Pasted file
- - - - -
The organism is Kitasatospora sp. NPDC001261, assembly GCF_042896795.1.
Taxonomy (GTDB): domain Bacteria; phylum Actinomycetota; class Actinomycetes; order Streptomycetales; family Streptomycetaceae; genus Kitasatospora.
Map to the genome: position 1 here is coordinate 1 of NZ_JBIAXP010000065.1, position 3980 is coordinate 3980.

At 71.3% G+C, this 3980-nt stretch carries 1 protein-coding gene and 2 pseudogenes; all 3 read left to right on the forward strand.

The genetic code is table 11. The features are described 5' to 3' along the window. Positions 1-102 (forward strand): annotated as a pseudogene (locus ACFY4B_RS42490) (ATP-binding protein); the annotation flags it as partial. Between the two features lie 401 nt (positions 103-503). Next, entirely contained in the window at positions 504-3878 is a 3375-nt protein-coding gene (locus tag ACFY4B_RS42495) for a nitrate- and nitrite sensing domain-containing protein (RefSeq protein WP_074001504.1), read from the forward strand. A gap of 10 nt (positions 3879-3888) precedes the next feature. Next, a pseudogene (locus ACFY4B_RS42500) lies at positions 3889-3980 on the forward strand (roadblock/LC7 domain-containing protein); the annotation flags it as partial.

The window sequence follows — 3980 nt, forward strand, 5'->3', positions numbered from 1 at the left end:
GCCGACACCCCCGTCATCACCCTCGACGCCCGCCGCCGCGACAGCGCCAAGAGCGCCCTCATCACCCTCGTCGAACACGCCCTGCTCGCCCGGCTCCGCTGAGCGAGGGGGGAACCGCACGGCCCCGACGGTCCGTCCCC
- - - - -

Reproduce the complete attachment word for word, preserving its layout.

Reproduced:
The organism is Kitasatospora sp. NPDC001261, assembly GCF_042896795.1.
Taxonomy (GTDB): domain Bacteria; phylum Actinomycetota; class Actinomycetes; order Streptomycetales; family Streptomycetaceae; genus Kitasatospora.
Map to the genome: position 1 here is coordinate 1 of NZ_JBIAXP010000065.1, position 3980 is coordinate 3980.

At 71.3% G+C, this 3980-nt stretch carries 1 protein-coding gene and 2 pseudogenes; all 3 read left to right on the forward strand.

The genetic code is table 11. The features are described 5' to 3' along the window. Positions 1-102 (forward strand): annotated as a pseudogene (locus ACFY4B_RS42490) (ATP-binding protein); the annotation flags it as partial. Between the two features lie 401 nt (positions 103-503). Next, entirely contained in the window at positions 504-3878 is a 3375-nt protein-coding gene (locus tag ACFY4B_RS42495) for a nitrate- and nitrite sensing domain-containing protein (RefSeq protein WP_074001504.1), read from the forward strand. A gap of 10 nt (positions 3879-3888) precedes the next feature. Next, a pseudogene (locus ACFY4B_RS42500) lies at positions 3889-3980 on the forward strand (roadblock/LC7 domain-containing protein); the annotation flags it as partial.

The window sequence follows — 3980 nt, forward strand, 5'->3', positions numbered from 1 at the left end:
GCCGACACCCCCGTCATCACCCTCGACGCCCGCCGCCGCGACAGCGCCAAGAGCGCCCTCATCACCCTCGTCGAACACGCCCTGCTCGCCCGGCTCCGCTGAGCGAGGGGGGAACCGCACGGCCCCGACGGTCCGTCCCC